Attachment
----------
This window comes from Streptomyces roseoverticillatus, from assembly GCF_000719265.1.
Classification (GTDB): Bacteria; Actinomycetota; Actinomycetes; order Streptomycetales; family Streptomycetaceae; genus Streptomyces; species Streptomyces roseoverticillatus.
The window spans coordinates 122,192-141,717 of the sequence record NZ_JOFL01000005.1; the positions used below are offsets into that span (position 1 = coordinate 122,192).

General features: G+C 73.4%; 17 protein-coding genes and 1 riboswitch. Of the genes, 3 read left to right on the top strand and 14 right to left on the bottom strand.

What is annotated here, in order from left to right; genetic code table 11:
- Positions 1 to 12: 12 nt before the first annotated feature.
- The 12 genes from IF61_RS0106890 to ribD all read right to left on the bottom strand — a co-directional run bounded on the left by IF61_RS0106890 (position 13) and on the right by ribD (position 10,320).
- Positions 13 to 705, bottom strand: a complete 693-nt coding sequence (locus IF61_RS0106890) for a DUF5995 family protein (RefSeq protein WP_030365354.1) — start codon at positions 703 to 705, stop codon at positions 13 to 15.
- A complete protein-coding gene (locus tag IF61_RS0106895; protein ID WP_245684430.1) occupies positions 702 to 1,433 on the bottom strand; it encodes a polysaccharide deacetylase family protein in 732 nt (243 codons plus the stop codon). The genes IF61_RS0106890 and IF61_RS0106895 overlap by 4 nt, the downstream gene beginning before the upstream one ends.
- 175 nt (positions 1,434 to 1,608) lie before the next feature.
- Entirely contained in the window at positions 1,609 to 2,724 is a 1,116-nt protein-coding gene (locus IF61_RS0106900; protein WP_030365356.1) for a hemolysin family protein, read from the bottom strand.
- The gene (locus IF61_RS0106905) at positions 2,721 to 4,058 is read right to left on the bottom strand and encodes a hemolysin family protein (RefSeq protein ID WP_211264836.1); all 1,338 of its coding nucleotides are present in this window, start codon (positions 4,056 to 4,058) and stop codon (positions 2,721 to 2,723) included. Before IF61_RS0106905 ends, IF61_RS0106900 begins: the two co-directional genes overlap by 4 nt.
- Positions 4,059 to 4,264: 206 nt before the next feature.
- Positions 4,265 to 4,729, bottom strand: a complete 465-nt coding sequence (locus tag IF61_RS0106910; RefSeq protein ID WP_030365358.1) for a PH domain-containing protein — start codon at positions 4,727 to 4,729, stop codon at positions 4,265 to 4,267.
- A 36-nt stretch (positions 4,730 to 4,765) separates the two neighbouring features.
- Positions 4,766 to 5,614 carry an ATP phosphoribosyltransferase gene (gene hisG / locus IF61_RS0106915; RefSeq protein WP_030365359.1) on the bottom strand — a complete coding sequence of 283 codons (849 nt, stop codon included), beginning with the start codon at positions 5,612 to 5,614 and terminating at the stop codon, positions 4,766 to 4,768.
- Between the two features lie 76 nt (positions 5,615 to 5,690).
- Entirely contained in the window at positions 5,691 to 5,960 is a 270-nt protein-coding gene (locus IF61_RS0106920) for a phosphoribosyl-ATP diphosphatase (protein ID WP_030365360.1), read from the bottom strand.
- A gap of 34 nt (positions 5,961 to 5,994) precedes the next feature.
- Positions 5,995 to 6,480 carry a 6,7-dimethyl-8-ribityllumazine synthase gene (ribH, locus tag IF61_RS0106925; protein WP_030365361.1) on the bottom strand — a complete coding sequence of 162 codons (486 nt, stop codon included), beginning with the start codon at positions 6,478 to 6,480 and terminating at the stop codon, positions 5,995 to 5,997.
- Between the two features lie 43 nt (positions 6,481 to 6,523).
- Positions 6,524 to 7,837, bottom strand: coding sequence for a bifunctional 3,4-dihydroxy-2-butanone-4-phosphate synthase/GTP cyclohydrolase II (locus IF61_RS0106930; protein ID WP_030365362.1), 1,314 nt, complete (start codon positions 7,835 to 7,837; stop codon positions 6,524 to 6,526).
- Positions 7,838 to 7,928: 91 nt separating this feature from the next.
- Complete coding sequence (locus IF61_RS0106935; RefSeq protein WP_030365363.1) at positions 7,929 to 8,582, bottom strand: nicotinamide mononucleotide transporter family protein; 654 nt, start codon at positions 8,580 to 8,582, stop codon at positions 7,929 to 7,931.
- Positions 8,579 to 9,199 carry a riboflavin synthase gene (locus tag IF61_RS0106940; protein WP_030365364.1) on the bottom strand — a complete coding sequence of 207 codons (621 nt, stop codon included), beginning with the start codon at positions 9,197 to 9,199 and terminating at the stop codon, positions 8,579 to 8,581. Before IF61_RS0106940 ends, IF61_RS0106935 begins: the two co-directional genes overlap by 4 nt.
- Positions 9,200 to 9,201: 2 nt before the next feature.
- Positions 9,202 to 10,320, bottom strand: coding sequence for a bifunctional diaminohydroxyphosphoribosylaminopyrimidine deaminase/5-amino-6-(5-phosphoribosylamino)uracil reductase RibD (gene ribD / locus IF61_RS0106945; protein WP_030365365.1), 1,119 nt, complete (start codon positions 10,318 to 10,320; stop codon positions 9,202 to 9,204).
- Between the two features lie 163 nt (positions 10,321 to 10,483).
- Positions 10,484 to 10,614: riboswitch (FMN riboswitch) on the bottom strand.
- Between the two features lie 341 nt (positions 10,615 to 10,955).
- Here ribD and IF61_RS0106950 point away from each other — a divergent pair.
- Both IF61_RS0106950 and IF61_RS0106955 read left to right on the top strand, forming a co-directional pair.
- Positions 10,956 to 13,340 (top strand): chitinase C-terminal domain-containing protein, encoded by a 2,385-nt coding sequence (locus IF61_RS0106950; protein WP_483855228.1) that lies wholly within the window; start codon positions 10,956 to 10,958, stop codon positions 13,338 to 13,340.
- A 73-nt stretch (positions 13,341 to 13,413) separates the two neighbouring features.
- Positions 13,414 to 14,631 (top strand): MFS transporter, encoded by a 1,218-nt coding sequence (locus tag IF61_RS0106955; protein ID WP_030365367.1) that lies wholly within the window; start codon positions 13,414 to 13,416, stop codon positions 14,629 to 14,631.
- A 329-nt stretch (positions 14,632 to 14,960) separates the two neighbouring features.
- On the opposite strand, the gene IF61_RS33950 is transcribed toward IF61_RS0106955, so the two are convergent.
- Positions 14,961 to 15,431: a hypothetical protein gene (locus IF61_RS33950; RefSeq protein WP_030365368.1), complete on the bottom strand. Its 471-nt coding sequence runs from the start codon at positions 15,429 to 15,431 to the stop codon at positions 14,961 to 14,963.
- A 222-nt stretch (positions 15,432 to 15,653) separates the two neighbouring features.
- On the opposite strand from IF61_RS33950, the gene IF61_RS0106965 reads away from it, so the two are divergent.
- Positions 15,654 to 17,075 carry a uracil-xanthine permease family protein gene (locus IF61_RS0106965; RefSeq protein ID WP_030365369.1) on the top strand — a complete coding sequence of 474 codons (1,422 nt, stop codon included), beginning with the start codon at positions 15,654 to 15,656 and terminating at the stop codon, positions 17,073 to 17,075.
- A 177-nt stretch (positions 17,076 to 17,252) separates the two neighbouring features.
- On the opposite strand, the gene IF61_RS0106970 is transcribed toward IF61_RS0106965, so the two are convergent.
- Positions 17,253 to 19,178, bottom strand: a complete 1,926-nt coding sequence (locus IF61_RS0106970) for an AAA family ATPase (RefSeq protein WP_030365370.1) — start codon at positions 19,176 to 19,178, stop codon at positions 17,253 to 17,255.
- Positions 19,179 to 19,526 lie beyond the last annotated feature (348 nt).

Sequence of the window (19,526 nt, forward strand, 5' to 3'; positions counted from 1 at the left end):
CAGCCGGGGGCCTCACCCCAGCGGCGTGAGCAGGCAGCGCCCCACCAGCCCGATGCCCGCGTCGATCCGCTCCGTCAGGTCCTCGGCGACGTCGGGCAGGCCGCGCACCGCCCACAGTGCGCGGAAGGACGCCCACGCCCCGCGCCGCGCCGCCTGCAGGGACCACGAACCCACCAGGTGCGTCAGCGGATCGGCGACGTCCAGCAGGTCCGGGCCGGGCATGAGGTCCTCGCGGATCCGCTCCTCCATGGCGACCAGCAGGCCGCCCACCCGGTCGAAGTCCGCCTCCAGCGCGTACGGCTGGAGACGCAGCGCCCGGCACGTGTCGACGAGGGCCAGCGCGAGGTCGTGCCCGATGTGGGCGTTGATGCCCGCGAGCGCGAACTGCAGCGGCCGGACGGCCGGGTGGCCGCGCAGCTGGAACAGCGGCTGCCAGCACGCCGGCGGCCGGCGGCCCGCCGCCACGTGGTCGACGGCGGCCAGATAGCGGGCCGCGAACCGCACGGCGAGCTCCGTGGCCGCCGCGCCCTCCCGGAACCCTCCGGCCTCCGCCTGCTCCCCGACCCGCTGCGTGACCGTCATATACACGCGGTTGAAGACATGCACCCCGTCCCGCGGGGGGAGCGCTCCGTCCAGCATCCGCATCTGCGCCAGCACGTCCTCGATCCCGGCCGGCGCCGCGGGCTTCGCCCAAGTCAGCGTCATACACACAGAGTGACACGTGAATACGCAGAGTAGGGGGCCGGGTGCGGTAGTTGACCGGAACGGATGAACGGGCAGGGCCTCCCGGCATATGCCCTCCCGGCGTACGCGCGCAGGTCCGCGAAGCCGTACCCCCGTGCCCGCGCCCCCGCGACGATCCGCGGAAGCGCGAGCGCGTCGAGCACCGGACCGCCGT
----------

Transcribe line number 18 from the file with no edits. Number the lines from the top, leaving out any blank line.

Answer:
- Entirely contained in the window at positions 5,691 to 5,960 is a 270-nt protein-coding gene (locus IF61_RS0106920) for a phosphoribosyl-ATP diphosphatase (protein ID WP_030365360.1), read from the bottom strand.